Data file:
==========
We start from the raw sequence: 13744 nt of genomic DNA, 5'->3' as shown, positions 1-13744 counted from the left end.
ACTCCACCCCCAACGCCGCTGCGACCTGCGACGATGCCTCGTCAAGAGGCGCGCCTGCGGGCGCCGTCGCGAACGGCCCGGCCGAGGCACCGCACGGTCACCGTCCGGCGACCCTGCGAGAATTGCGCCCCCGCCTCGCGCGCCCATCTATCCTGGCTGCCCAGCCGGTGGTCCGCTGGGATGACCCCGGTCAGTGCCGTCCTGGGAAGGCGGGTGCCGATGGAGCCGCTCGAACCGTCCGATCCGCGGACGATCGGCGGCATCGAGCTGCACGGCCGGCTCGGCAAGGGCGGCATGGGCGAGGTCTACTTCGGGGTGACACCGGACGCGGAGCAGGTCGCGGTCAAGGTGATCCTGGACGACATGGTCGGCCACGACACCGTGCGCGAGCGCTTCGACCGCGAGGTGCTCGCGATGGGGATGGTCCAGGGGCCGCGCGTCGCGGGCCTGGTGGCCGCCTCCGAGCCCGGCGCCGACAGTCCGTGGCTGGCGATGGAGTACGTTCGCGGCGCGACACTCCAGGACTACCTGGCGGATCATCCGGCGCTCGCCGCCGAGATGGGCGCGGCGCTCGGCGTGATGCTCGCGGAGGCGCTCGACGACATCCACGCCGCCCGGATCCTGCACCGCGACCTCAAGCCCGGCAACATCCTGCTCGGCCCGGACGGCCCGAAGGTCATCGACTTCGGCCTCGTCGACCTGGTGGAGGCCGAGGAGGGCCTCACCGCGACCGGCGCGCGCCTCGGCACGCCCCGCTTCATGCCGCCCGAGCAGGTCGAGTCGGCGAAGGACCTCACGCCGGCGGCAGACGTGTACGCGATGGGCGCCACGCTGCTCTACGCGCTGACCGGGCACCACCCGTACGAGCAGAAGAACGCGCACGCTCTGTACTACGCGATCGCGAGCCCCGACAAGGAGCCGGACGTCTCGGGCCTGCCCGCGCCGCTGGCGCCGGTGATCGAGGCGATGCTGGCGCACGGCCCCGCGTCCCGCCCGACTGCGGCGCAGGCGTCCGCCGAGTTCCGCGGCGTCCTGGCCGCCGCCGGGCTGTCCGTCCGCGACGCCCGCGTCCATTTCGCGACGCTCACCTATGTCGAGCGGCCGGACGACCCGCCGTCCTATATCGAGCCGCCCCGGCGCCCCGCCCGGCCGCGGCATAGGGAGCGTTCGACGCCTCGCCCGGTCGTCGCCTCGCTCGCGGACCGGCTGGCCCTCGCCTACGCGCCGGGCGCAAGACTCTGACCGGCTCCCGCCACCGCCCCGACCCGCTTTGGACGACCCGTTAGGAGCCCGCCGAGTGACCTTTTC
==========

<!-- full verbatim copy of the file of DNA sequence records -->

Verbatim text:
We start from the raw sequence: 13744 nt of genomic DNA, 5'->3' as shown, positions 1-13744 counted from the left end.
ACTCCACCCCCAACGCCGCTGCGACCTGCGACGATGCCTCGTCAAGAGGCGCGCCTGCGGGCGCCGTCGCGAACGGCCCGGCCGAGGCACCGCACGGTCACCGTCCGGCGACCCTGCGAGAATTGCGCCCCCGCCTCGCGCGCCCATCTATCCTGGCTGCCCAGCCGGTGGTCCGCTGGGATGACCCCGGTCAGTGCCGTCCTGGGAAGGCGGGTGCCGATGGAGCCGCTCGAACCGTCCGATCCGCGGACGATCGGCGGCATCGAGCTGCACGGCCGGCTCGGCAAGGGCGGCATGGGCGAGGTCTACTTCGGGGTGACACCGGACGCGGAGCAGGTCGCGGTCAAGGTGATCCTGGACGACATGGTCGGCCACGACACCGTGCGCGAGCGCTTCGACCGCGAGGTGCTCGCGATGGGGATGGTCCAGGGGCCGCGCGTCGCGGGCCTGGTGGCCGCCTCCGAGCCCGGCGCCGACAGTCCGTGGCTGGCGATGGAGTACGTTCGCGGCGCGACACTCCAGGACTACCTGGCGGATCATCCGGCGCTCGCCGCCGAGATGGGCGCGGCGCTCGGCGTGATGCTCGCGGAGGCGCTCGACGACATCCACGCCGCCCGGATCCTGCACCGCGACCTCAAGCCCGGCAACATCCTGCTCGGCCCGGACGGCCCGAAGGTCATCGACTTCGGCCTCGTCGACCTGGTGGAGGCCGAGGAGGGCCTCACCGCGACCGGCGCGCGCCTCGGCACGCCCCGCTTCATGCCGCCCGAGCAGGTCGAGTCGGCGAAGGACCTCACGCCGGCGGCAGACGTGTACGCGATGGGCGCCACGCTGCTCTACGCGCTGACCGGGCACCACCCGTACGAGCAGAAGAACGCGCACGCTCTGTACTACGCGATCGCGAGCCCCGACAAGGAGCCGGACGTCTCGGGCCTGCCCGCGCCGCTGGCGCCGGTGATCGAGGCGATGCTGGCGCACGGCCCCGCGTCCCGCCCGACTGCGGCGCAGGCGTCCGCCGAGTTCCGCGGCGTCCTGGCCGCCGCCGGGCTGTCCGTCCGCGACGCCCGCGTCCATTTCGCGACGCTCACCTATGTCGAGCGGCCGGACGACCCGCCGTCCTATATCGAGCCGCCCCGGCGCCCCGCCCGGCCGCGGCATAGGGAGCGTTCGACGCCTCGCCCGGTCGTCGCCTCGCTCGCGGACCGGCTGGCCCTCGCCTACGCGCCGGGCGCAAGACTCTGACCGGCTCCCGCCACCGCCCCGACCCGCTTTGGACGACCCGTTAGGAGCCCGCCGAGTGACCTTTTC